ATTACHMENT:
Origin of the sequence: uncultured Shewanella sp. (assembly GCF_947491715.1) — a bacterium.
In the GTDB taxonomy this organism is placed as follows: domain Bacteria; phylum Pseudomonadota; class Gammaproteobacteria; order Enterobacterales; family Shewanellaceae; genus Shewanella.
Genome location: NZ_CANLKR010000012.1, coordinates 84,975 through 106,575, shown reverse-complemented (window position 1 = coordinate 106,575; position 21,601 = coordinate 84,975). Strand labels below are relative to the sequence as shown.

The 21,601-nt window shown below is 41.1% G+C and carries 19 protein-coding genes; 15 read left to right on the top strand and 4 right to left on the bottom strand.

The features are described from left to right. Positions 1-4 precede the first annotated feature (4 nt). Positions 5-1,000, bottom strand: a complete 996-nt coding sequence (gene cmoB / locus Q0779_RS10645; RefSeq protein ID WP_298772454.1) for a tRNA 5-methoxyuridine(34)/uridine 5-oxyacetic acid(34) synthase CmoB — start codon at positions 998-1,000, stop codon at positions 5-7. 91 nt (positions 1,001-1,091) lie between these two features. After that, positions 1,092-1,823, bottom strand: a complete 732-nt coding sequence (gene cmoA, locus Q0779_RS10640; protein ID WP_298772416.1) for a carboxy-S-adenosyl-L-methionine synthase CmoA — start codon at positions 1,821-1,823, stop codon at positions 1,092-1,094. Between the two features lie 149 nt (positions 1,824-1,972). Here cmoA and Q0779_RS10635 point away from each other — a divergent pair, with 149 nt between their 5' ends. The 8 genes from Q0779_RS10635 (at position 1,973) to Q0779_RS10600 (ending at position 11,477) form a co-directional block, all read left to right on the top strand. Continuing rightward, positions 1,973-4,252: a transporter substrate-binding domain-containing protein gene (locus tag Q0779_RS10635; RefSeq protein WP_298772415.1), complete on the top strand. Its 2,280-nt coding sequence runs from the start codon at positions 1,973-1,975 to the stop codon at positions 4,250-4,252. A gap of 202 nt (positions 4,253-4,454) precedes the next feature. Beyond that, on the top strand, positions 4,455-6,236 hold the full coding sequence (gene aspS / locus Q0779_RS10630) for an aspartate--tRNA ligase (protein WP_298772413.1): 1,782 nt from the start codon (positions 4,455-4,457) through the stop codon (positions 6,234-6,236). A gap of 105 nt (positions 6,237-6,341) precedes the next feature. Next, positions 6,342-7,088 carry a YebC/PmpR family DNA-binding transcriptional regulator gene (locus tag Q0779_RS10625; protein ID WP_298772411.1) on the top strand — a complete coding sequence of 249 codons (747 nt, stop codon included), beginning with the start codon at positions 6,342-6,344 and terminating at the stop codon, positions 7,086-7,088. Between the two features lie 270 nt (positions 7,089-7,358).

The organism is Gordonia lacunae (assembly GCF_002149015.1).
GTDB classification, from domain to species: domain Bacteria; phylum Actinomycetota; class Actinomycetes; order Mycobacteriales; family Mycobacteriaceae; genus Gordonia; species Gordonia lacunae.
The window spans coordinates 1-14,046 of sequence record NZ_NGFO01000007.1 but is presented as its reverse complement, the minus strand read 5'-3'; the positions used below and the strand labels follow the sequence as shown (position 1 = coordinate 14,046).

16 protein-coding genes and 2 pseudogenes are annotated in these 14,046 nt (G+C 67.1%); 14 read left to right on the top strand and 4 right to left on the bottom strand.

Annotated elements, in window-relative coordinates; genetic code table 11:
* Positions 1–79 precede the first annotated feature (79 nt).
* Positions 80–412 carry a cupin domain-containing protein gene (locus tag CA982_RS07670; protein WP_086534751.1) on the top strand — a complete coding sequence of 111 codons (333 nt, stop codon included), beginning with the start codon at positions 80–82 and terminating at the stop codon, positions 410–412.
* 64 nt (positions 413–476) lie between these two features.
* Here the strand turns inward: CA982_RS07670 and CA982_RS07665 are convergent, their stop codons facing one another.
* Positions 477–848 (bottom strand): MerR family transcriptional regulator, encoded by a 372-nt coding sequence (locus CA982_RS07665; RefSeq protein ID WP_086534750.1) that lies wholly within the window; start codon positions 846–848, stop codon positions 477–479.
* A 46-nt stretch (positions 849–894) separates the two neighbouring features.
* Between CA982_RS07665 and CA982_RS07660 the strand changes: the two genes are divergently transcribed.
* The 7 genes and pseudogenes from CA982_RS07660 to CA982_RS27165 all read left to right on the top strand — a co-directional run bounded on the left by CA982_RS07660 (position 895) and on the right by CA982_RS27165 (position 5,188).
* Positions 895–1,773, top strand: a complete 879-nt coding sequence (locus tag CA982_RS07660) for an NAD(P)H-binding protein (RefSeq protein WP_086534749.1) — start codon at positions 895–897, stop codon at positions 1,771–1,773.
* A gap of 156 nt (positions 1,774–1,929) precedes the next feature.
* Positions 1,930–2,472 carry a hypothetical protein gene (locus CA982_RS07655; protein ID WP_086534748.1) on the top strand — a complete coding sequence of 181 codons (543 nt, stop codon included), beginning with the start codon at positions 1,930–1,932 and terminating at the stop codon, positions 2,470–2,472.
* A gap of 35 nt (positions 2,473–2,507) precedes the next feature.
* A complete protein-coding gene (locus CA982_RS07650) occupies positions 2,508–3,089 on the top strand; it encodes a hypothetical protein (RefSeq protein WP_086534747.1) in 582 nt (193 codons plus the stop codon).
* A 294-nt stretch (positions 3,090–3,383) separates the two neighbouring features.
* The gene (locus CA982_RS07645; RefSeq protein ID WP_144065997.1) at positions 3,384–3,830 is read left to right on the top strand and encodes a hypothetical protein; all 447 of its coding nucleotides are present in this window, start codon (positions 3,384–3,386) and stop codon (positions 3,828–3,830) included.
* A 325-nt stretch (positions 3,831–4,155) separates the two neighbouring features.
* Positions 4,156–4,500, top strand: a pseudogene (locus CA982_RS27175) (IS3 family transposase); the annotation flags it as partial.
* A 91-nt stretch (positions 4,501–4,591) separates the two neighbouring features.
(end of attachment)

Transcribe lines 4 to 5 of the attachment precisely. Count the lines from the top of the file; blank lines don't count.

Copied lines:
The 21,601-nt window shown below is 41.1% G+C and carries 19 protein-coding genes; 15 read left to right on the top strand and 4 right to left on the bottom strand.

The features are described from left to right. Positions 1-4 precede the first annotated feature (4 nt). Positions 5-1,000, bottom strand: a complete 996-nt coding sequence (gene cmoB / locus Q0779_RS10645; RefSeq protein ID WP_298772454.1) for a tRNA 5-methoxyuridine(34)/uridine 5-oxyacetic acid(34) synthase CmoB — start codon at positions 998-1,000, stop codon at positions 5-7. 91 nt (positions 1,001-1,091) lie between these two features. After that, positions 1,092-1,823, bottom strand: a complete 732-nt coding sequence (gene cmoA, locus Q0779_RS10640; protein ID WP_298772416.1) for a carboxy-S-adenosyl-L-methionine synthase CmoA — start codon at positions 1,821-1,823, stop codon at positions 1,092-1,094. Between the two features lie 149 nt (positions 1,824-1,972). Here cmoA and Q0779_RS10635 point away from each other — a divergent pair, with 149 nt between their 5' ends. The 8 genes from Q0779_RS10635 (at position 1,973) to Q0779_RS10600 (ending at position 11,477) form a co-directional block, all read left to right on the top strand. Continuing rightward, positions 1,973-4,252: a transporter substrate-binding domain-containing protein gene (locus tag Q0779_RS10635; RefSeq protein WP_298772415.1), complete on the top strand. Its 2,280-nt coding sequence runs from the start codon at positions 1,973-1,975 to the stop codon at positions 4,250-4,252. A gap of 202 nt (positions 4,253-4,454) precedes the next feature. Beyond that, on the top strand, positions 4,455-6,236 hold the full coding sequence (gene aspS / locus Q0779_RS10630) for an aspartate--tRNA ligase (protein WP_298772413.1): 1,782 nt from the start codon (positions 4,455-4,457) through the stop codon (positions 6,234-6,236). A gap of 105 nt (positions 6,237-6,341) precedes the next feature. Next, positions 6,342-7,088 carry a YebC/PmpR family DNA-binding transcriptional regulator gene (locus tag Q0779_RS10625; protein ID WP_298772411.1) on the top strand — a complete coding sequence of 249 codons (747 nt, stop codon included), beginning with the start codon at positions 6,342-6,344 and terminating at the stop codon, positions 7,086-7,088. Between the two features lie 270 nt (positions 7,089-7,358).